By the time severe weather hits, it's already too late. Disaster preparedness is about having an established safety plan. Whether it's preparedness for floods, earthquakes, hurricanes, or fires, the key to survival in disasters is planning. Use our preparedness section to stay informed, make a plan, and most importantly—remain safe in an emergency. The following information is not all inclusive, as your needs may be different than others. It is meant to be a guideline to provide information you may not have thought of.
Severe weather can happen anytime, in any part of the country. Severe weather can include hazardous conditions produced by thunderstorms, including damaging winds, tornadoes, large hail, flooding and flash flooding, and winter storms associated with freezing rain, sleet, snow and strong winds.
It Never Hurts to be Prepared.
You can contact us via email, the contact form below or by phone at 202-557-6869 to discuss what your disaster plan needs are.
We have compiled a list of some of the most useful sites and phone numbers for you to gather any other information. Take a look if your area has more than usual severe weather.
Federal Emergency Management Agency/Customer service 1 (800) 621-3362. https://www.fema.gov/about/contact.
Let Your Family Know You’re Safe
If your community has experienced a disaster, register on the American Red Cross Safe and Well Web site available through RedCross.org to let your family and friends know about your welfare. If you don’t have Internet access, call 1-866-GET- INFO to register yourself and your family.
You can help people affected by disasters, such as hurricanes by donating to the American Red Cross. To make a donation, please visit www.redcross.org/charitable-donations.
Hurricanes are types of tropical storms that form in the southern Atlantic Ocean, Caribbean Sea, Gulf of Mexico, and eastern Pacific Ocean. Hurricanes affect millions of people who live along the Atlantic and Gulf of Mexico coasts each year. Parts of the Southwest United States and the Pacific Coast can also experience severe weather associated with hurricanes, which include tornadoes, floods, and heavy winds. The dangers of a storm include torrential rains, high winds and storm surges. They lose force when they move over land or colder ocean waters.
Tornadoes can strike quickly with little or no warning, giving those in impacted areas barely enough time to take shelter. A tornado is a violent destructive whirling wind accompanied by a funnel-shaped cloud that progresses in a narrow path over land. The long, funnel-shaped cloud extending toward the ground is made visible by both condensation and debris. They are also called twisters, they travel across the ground at high speeds and can kill in only a matter of seconds. Tornadoes are outgrowths of powerful thunderstorms. They extend from a thunderstorm to the ground with violent winds that average 30 miles per hour. Also, they can vary in speed dramatically from being stationary to 70 miles per hour. With a loud roar that sounds similar to a freight train. Every state is at some risk from tornadoes and the severe storms that produce them. These same destructive storms also cause strong gusts of wind, lightning strikes, and flash floods.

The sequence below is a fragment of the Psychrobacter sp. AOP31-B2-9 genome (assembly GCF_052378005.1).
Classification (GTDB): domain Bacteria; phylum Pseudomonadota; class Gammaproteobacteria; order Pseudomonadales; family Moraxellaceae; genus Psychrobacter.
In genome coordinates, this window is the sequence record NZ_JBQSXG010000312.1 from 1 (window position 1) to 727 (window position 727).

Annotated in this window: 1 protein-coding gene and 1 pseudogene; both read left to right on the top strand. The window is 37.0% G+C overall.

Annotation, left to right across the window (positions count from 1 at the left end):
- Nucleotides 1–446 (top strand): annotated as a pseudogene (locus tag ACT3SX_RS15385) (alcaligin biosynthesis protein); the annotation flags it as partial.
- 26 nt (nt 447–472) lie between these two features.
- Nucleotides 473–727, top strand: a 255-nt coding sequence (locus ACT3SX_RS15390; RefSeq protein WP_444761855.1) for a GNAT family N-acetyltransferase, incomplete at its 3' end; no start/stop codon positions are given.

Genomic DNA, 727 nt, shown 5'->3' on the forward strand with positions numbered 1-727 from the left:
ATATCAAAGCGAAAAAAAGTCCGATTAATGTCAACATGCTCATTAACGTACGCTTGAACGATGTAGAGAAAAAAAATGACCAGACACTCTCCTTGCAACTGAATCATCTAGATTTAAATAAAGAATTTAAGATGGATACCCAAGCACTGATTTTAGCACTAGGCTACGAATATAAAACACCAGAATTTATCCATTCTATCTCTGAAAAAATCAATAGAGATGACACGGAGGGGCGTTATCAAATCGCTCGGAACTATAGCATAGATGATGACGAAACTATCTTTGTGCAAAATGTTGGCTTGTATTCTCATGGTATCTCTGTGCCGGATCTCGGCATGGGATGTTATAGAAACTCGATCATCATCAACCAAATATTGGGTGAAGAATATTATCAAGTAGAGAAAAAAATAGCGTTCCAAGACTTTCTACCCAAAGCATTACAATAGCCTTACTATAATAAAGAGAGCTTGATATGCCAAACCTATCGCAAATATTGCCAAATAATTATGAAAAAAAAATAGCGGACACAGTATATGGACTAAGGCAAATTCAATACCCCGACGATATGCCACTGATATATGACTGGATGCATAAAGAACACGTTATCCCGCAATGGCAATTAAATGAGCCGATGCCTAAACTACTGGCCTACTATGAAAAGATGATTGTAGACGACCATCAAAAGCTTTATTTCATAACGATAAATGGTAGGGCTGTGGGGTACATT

Floods are one of the most common hazards in the United States. They occur when land that is normally dry experiences an overflow of water. Several events cause floods, including hurricanes and tropical storms, failed dams or levees, and flash floods that occur within a few minutes or hours of excessive rainfall.
The physical destruction of a flood can vary, with some carrying away everything in its path, including houses, bridges, cars, and even people who may be trapped or wading in water.
Other disasters which may call for an Emergency Action Plan.
Chemical and Hazardous Material Spills, Explosions, Household Hazards, Radiological Incidents, Biological Agents, Bombs and Other Explosive Devices, Chemical Attacks, Cyber-terrorism, Nuclear and Radiological Attacks, Suspicious Mail, Disease & Epidemic, Heat Waves, Oil Spills, Droughts, Mass Shootings, Food Safety, Poisoning, Water Safety, Train Accidents, Plane Crashes, or Groundwater Contamination.
Wildfires are usually triggered by lightning or accidents and often go unnoticed at first. They can spread quickly and are especially destructive if they occur near forests, rural areas, remote mountain sites, and other woodland settings where people live.
More than four out of every five wildfires are caused by people. An average of 1.2 million acres of U.S. woodland burn every year. A large wildfire is often capable of modifying the local weather conditions or producing “its own weather."
IF YOU ARE UNDER A VOLCANO WARNING:
Heavy rainfall can lead to numerous hazards, for example: flooding, including risk to human life, damage to buildings and infrastructure, loss of crops and livestock, landslides. Heavy rain can cause pooling, overflowing rivers and runoffs, and flooding.
These events may result in evacuations, power outages, supply shortages, traffic obstructions and road closures, infrastructure damage and debris.
Getting stuck driving in heavy rains can be a scary experience. Your car could hydroplane, it’s harder to brake quickly and accidents are much more common. Here are some tips for safe driving in a rainstorm.
Turn your headlights on
Rain reduces visibility on the road, making it harder to see approaching cars and judge distance. Headlights (not bright lights) will help other cars see you more clearly. Many states also have laws that require drivers to turn their lights on whenever the windshield wipers are going.
You should always drive at or even below the speed limit when it’s raining, especially on the highway. Slowing down will help you avoid hydroplaning and will make it easier to brake if there is an incident on the road.